Personal Information
Born c. 1807 BC
Died c. 1607 BC
Parents Isaac, Rebekah
Siblings Essau
Spouse(s) Leah
Bilhah (Leah's slave)
Zilpah (Rachel's slave)
Reuben, Simeon, Levi, Judah, Issachar, Zebulun
Joseph, Benjamin
Bilhah (Leah's slave)
Dan, Nephtali
Zilpah (Rachel's slave) Gad, Asher
Wrestled with God ("Angel of Yahweh")
Messiah's ancestor
Father of the nation "Israel" (later divided)
Jacob was the twin brother of Esau, born to Isaac and Rebekah in Canaan around 1807 BC.  Marrying cousins in the land of Paran-Aram, he would return to his father's house after the death of his mother.  While gone he would have twelve sons and at least one daughter.  As this family, along with slaves, grew, they would end up moving to Egypt, where they would find refuge under the oversight of long-lost son Joseph.  Jacob would be renamed "Israel" by God Himself after wrestling with "the angel of Yahweh."  He would die in Egypt at the age of 180.

Early Life and FamilyEdit

His mother had been told by God that the younger of the twins would prevail over his brother, the rightful heir.  The firstborn was covered with red hair from the beginning, so the called him "Esau."  He would later be renamed "Edom" ("Red") after Jacob bribed him with a lintel stew -- "that red stuff" as Esau called it.

Esau was Isaac's favorite son, while Rebekah preferred her quiet son jacob.  This rivalry was under control for a while, but Rebekah conspired with Jacob to secure the patriarchal blessing as her husband who was suffering from his advanced age (over 100).  This resulted in a split in the family, with Esau swearing to get even after Isaac's death.  Rebekah sent Jacob back to her relatives, where he first met and fell in love with Rachel, younger daughter of Laban.  Laban claimed custom as demanding the older daughter to marry first, sending the veiled Leah into Jacob's tent to consummate the marriage.       Having agreed to work seven years for Rachel, Jacob worked another seven years for the hand of his true love. During that period, his two wives competed to have babies. Rachel was unable to bear children on her own, employed her slave girl Bilhah as a surrogate after Leah had born four sons. Leah was jealous when two sons were born to Bilhah and she had stopped bearing, so she had her slave girl Zilpah bear two sons to match her rival. Leah would go on to have two more sons and a daughter before Rachel would bear Joseph. Finally, after an encounter with the angel of Yahweh, Jacob would sire his final son, Benjamin.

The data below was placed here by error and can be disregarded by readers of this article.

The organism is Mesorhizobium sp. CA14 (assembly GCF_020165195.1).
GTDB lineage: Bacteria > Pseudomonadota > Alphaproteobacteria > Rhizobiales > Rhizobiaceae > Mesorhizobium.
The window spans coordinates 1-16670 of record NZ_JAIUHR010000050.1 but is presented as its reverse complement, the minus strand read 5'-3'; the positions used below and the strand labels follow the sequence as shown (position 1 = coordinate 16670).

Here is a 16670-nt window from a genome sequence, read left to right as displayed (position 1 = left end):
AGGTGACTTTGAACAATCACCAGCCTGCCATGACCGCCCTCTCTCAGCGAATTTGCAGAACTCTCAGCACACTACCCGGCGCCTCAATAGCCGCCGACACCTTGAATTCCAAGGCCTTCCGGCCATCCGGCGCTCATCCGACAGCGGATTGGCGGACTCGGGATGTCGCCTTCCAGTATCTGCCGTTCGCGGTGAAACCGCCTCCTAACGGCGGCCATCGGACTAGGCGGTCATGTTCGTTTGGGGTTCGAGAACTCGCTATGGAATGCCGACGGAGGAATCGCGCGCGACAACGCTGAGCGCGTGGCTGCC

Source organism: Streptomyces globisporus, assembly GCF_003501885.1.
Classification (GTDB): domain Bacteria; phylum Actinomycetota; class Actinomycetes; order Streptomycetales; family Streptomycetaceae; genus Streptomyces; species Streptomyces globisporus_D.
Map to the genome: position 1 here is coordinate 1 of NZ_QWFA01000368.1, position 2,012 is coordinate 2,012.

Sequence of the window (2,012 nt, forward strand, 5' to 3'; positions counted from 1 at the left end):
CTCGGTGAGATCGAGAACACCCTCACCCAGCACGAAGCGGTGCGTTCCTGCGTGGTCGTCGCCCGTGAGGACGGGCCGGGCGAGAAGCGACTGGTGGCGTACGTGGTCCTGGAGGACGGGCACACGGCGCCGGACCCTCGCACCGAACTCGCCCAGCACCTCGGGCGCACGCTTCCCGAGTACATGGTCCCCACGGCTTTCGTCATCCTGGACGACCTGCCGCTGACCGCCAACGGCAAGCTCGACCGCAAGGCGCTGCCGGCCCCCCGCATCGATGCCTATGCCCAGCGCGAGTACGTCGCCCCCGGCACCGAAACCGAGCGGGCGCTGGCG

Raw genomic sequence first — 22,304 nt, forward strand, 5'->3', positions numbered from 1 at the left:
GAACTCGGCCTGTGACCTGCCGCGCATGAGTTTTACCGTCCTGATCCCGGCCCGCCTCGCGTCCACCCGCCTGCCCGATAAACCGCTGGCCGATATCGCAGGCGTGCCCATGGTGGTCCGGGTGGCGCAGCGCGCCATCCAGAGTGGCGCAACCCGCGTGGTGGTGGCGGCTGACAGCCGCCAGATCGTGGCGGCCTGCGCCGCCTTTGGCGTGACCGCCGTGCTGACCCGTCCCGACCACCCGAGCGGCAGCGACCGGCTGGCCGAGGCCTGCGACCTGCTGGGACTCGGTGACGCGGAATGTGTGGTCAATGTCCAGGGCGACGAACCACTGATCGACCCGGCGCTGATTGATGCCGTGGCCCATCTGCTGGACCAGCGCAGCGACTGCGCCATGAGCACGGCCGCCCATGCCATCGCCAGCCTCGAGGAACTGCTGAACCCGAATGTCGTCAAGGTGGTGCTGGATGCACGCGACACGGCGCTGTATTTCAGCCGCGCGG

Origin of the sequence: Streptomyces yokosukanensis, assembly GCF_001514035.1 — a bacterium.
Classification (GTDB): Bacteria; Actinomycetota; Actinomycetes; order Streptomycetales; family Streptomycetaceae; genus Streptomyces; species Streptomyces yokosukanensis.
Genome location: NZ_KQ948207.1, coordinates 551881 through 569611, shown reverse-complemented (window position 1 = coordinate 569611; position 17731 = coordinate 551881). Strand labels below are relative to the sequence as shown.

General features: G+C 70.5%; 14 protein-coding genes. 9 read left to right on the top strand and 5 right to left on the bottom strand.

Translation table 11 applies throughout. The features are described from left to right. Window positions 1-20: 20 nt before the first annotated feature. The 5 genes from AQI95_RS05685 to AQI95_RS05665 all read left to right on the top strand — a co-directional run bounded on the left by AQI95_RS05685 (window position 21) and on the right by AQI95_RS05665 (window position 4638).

Children of Israel[1]
Child mother born
Reuben Leah 1723 BC
Simeon Leah 1722 BC
Levi Leah 1721 BC
Judah Leah 1720 BC
Dan Bilhah 1720 BC
Naphtali Bilhah 1719 BC
Gad Zilpah 1719 BC
Asher Zilpah 1718 BC
Issachar Leah 1718 BC
Zebulon Leah 1717 BC
Dinah Leah

1717 BC

Joseph Rachel 1717 BC
Benjamin Rachel 1711 BC

A Christian architect by the name of Frank Classen figured the battle for babies worked out about like the chart to the right. A reading of the account in Genesis was his model. After Benjamin was born, Jacob finally left his father-in-law to return to Canaan where he reconciled with his brother and helped tend to an ailing Isaac who died soon thereafter.